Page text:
"Yeah, right. So, tell me all of these wonderful secrets that I now qualify
to hear," answered Jack.

"Ok," said Nate. "Do you want to ask questions first, or do you want me to
just start talking?"

"Just talk," said Jack. "I'll sit here and try to not think about food."

"We could go try to rustle up some food for you first, if you like,"
answered Nate.

"Hey! You didn't tell me you had food around here, Nate!" Jack jumped up.
"What do we have? Am I in walking distance to town? Or can you magically
whip up food along with your other powers?" Jack was almost shouting with
excitement. His stomach had been growling for hours.

"I was thinking more like I could flush something out of its hole and bite
it for you, and you could skin it and eat it. Assuming you have a knife,
that is," replied Nate, with the grin that Jack was starting to get used to.

"Ugh," said Jack, sitting back down. "I think I'll pass. I can last a little
longer before I get desperate enough to eat desert rat, or whatever else it
is you find out here. And there's nothing to burn - I'd have to eat it raw.
No thanks. Just talk."

"Ok," replied Nate, still grinning. "But I'd better hurry, before you start
looking at me as food.

Nate reared back a little, looked around for a second, and then continued.
"You, Jack, are sitting in the middle of the Garden of Eden."

Jack looked around at the sand and dunes and then looked back at Nate
sceptically.

"Well, that's the best I can figure it, anyway, Jack," said Nate. "Stand up
and look at the symbol on the rock here." Nate gestured around the dark
stone they were both sitting on with his nose.

Jack stood up and looked. Carved into the stone in a bas-relief was a
representation of a large tree. The angled-pole that Nate was wrapped around
was coming out of the trunk of the tree, right below where the main branches
left the truck to reach out across the stone. It was very well done - it
looked more like a tree had been reduced to almost two dimensions and
embedded in the stone than it did like a carving.

Jack walked around and looked at the details in the fading light of the
setting sun. He wished he'd looked at it while the sun was higher in the
sky.

Wait! The sun was setting! That meant he was going to have to spend another
night out here! Arrrgh!

Jack looked out across the desert for a little bit, and then came back and
stood next to Nate. "In all the excitement, I almost forgot, Nate," said
Jack. "Which way is it back to town? And how far? I'm eventually going to
have to head back - I'm not sure I'll be able to survive by eating raw
desert critters for long. And even if I can, I'm not sure I'll want to."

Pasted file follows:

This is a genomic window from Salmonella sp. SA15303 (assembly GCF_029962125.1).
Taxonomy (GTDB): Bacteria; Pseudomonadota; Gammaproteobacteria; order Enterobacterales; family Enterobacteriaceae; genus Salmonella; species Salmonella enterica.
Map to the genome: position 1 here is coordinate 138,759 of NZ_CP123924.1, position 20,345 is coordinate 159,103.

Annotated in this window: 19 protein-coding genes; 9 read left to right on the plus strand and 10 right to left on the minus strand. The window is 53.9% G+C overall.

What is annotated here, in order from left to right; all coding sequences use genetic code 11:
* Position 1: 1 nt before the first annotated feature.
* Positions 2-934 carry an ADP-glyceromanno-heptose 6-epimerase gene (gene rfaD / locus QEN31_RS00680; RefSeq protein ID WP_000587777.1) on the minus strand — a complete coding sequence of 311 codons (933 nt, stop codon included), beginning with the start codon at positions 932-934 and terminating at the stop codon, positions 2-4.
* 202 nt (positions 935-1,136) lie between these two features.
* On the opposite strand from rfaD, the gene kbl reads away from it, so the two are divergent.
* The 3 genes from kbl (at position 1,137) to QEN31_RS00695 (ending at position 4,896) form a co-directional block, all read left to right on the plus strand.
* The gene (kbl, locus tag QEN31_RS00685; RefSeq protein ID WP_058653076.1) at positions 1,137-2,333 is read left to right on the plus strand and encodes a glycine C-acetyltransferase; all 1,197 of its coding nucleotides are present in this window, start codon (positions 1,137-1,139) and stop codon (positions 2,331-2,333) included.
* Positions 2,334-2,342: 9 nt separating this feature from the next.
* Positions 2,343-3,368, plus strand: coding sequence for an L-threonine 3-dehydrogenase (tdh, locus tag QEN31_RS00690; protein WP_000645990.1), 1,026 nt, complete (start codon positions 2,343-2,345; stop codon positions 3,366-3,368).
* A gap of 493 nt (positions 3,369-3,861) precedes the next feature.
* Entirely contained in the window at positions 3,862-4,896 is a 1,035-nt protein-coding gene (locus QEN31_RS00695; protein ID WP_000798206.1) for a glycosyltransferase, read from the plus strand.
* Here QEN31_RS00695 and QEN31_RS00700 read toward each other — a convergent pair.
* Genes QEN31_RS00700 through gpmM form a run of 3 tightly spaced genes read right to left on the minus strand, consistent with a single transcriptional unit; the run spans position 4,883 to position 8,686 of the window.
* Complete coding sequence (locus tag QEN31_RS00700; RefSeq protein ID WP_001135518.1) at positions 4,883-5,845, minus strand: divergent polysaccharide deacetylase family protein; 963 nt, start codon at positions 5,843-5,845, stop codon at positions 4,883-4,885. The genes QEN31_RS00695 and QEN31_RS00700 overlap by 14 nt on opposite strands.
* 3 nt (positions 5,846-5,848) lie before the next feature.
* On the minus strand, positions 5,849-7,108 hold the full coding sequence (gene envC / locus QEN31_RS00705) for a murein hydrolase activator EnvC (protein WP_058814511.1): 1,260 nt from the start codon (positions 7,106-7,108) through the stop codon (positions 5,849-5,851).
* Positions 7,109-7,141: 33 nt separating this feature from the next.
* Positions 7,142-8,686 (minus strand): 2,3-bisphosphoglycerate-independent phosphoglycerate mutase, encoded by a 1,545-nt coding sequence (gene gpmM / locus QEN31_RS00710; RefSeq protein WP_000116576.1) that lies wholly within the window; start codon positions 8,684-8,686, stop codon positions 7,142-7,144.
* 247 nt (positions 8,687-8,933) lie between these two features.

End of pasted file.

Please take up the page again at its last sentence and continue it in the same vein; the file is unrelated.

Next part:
"It's about 30 miles that way." Nate pointed, with the rattle on his tail
this time. As far as Jack could tell, it was a direction at right angles to
the way he'd been going when he was crawling here. "But that's 30 miles by
the way the crow flies. It's about 40 by the way a man walks. You should be
able to do it in about half a day with your improved endurance, if you head
out early tomorrow, Jack."

Jack looked out the way the snake had pointed for a few seconds more, and
then sat back down. It was getting dark. Not much he could do about heading
out right now. And besides, Nate was just about to get to the interesting
stuff. "Garden of Eden? As best as you can figure it?"

"Well, yeah, as best as I and Samuel could figure it anyway," said Nate. "He
figured that the story just got a little mixed up. You know, snake, in a
'tree', offering 'temptations', making bargains. That kind stuff. But he
could never quite figure out how the Hebrews found out about this spot from
across the ocean. He worried about that for a while."

"Garden of Eden, hunh?" said Jack. "How long have you been here, Nate?"

"No idea, really," replied Nate. "A long time. It never occurred to me to
count years, until recently, and by then, of course, it was too late. But I
do remember when this whole place was green, so I figure it's been thousands
of years, at least."

"So, are you the snake that tempted Eve?" said Jack.

"Beats me," said Nate. "Maybe. I can't remember if the first one of your
kind that I talked to was female or not, and I never got a name, but it
could have been. And I suppose she could have considered my offer to grant
requests a 'temptation', though I've rarely had refusals."

"Well, umm, how did you get here then? And why is that white pole stuck out
of the stone there?" asked Jack.

"Dad left me here. Or, I assume it was my dad. It was another snake - much
bigger than I was back then. I remember talking to him, but I don't remember
if it was in a language, or just kind of understanding what he wanted. But
one day, he brought me to this stone, told me about it, and asked me to do
something for him. I talked it over with him for a while, then agreed. I've
been here ever since.

"What is this place?" said Jack. "And what did he ask you to do?"

"Well, you see this pole here, sticking out of the stone?" Nate loosened his